Testing mobile web applications

Using TestArchitect, you can create and run automated tests for mobile web applications.

CAUTION:
For power-saving purposes, computers are often configured to go into a non-active state (such as sleep) after a certain period of inactivity. By default, the processes associated with automated testing are typically not treated as “activities”, in this sense. Hence, for long execution runs, especially unattended ones, it is important that any machines serving as test controllers be configured not to lapse into any non-active mode during the test period. (Typically, your computer's power policy is configured through its Control Panel, System Preferences, or command line, depending on the platform. For details, see your system administrator or information specific to the machine's operating system.)

Supported mobile browsers

  • iOS:
    • Safari (on both iOS devices and Apple's iOS simulator).
      Remember:
      • Before testing Safari on iOS devices, you must set up and configure the mobile test device. (Learn more.)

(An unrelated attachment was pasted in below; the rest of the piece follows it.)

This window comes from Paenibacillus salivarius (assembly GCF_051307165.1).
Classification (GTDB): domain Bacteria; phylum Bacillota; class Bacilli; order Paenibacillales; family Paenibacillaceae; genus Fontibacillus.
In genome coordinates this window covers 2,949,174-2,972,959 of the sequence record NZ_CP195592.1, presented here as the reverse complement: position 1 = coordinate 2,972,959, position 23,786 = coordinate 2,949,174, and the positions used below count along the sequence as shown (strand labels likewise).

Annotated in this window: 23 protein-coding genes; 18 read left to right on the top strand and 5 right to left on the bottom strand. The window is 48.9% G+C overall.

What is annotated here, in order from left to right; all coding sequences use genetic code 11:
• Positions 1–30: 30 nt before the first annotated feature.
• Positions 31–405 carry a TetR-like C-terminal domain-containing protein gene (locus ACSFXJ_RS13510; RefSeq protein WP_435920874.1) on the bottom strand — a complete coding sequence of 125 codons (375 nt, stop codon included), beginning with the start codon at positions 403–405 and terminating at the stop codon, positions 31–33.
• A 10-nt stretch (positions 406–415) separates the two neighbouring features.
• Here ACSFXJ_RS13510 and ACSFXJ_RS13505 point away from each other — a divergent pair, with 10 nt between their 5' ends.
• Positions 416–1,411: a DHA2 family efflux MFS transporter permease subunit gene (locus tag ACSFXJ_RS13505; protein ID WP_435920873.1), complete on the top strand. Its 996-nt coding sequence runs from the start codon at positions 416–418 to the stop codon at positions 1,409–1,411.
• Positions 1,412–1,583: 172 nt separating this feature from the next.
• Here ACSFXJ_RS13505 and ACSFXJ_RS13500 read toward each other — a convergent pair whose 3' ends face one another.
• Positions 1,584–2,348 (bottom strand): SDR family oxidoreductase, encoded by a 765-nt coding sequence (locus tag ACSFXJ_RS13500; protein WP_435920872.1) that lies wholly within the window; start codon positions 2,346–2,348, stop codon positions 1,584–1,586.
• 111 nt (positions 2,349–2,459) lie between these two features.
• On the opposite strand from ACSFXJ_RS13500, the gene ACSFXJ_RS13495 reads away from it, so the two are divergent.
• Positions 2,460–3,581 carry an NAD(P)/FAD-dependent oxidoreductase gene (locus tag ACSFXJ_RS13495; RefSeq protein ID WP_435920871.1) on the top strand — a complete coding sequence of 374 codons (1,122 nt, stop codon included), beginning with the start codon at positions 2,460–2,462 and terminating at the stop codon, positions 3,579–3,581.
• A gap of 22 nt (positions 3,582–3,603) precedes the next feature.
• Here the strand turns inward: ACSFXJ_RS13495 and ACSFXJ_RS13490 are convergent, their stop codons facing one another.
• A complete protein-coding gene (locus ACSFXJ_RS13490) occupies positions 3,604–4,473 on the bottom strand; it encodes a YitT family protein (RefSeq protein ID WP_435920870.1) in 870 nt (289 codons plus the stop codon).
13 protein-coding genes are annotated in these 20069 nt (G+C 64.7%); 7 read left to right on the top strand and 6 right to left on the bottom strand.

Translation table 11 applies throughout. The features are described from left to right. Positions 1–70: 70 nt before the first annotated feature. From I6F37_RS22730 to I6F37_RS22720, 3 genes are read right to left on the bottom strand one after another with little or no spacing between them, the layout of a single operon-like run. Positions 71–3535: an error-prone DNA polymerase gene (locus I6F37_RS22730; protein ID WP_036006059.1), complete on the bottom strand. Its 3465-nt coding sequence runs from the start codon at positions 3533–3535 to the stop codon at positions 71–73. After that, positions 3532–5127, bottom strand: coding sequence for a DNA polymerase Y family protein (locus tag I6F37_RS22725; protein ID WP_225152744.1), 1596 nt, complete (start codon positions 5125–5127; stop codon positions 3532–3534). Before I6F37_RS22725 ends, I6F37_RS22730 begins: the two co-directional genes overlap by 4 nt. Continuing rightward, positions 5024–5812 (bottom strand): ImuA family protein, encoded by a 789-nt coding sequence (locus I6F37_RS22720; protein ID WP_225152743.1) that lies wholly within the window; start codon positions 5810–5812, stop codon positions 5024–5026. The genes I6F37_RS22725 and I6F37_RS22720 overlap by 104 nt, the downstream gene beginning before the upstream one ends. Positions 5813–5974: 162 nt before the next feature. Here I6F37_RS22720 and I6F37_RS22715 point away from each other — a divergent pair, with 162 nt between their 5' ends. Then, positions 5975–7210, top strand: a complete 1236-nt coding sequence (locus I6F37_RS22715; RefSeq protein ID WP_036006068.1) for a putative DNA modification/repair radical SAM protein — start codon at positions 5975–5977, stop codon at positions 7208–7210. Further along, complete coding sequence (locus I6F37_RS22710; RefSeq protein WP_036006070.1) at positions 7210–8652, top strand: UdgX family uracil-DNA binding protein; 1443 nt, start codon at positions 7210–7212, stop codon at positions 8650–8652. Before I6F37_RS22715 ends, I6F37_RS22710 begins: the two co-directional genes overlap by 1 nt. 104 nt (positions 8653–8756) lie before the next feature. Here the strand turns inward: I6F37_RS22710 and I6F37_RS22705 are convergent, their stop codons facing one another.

• Before testing Safari on the Apple Simulator, you must set up and configure the simulator. (Learn more.)
    • WebView (on iOS device) a software component used to embed web content in a mobile application.
      Remember: Before testing a web view on iOS devices, you must set up and configure your mobile device. (Learn more.)
  • Android:
    • Android devices:
      • Google Chrome.
        Remember: Before testing Chrome on Android devices, you must set up and configure the mobile test device. (Learn more.)
      • WebView, a component used to embed web content in a mobile application.
        Remember: Before testing a web view on Android devices, you must set up and configure your mobile device. (Learn more.)
    • Android emulators, including Genymotion and Android virtual device (AVD), packaged with Android SDK: